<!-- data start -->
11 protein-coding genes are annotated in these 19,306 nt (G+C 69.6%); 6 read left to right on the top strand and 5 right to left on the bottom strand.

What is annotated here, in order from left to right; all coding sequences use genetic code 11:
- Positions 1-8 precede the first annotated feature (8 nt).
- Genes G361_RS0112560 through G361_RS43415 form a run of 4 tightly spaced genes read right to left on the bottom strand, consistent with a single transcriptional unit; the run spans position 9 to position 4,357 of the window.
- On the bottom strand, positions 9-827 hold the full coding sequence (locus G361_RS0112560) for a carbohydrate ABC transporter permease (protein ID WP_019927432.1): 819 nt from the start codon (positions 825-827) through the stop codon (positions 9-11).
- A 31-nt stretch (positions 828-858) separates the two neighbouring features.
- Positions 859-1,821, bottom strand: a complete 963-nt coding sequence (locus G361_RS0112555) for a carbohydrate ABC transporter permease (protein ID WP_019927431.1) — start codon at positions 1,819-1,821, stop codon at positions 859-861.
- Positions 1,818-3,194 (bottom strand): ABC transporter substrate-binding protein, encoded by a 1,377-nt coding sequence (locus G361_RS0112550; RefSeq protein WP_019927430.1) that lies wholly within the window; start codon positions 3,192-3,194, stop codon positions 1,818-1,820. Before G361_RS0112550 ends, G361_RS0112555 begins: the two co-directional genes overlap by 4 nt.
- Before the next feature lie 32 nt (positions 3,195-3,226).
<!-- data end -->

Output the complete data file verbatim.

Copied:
11 protein-coding genes are annotated in these 19,306 nt (G+C 69.6%); 6 read left to right on the top strand and 5 right to left on the bottom strand.

What is annotated here, in order from left to right; all coding sequences use genetic code 11:
- Positions 1-8 precede the first annotated feature (8 nt).
- Genes G361_RS0112560 through G361_RS43415 form a run of 4 tightly spaced genes read right to left on the bottom strand, consistent with a single transcriptional unit; the run spans position 9 to position 4,357 of the window.
- On the bottom strand, positions 9-827 hold the full coding sequence (locus G361_RS0112560) for a carbohydrate ABC transporter permease (protein ID WP_019927432.1): 819 nt from the start codon (positions 825-827) through the stop codon (positions 9-11).
- A 31-nt stretch (positions 828-858) separates the two neighbouring features.
- Positions 859-1,821, bottom strand: a complete 963-nt coding sequence (locus G361_RS0112555) for a carbohydrate ABC transporter permease (protein ID WP_019927431.1) — start codon at positions 1,819-1,821, stop codon at positions 859-861.
- Positions 1,818-3,194 (bottom strand): ABC transporter substrate-binding protein, encoded by a 1,377-nt coding sequence (locus G361_RS0112550; RefSeq protein WP_019927430.1) that lies wholly within the window; start codon positions 3,192-3,194, stop codon positions 1,818-1,820. Before G361_RS0112550 ends, G361_RS0112555 begins: the two co-directional genes overlap by 4 nt.
- Before the next feature lie 32 nt (positions 3,195-3,226).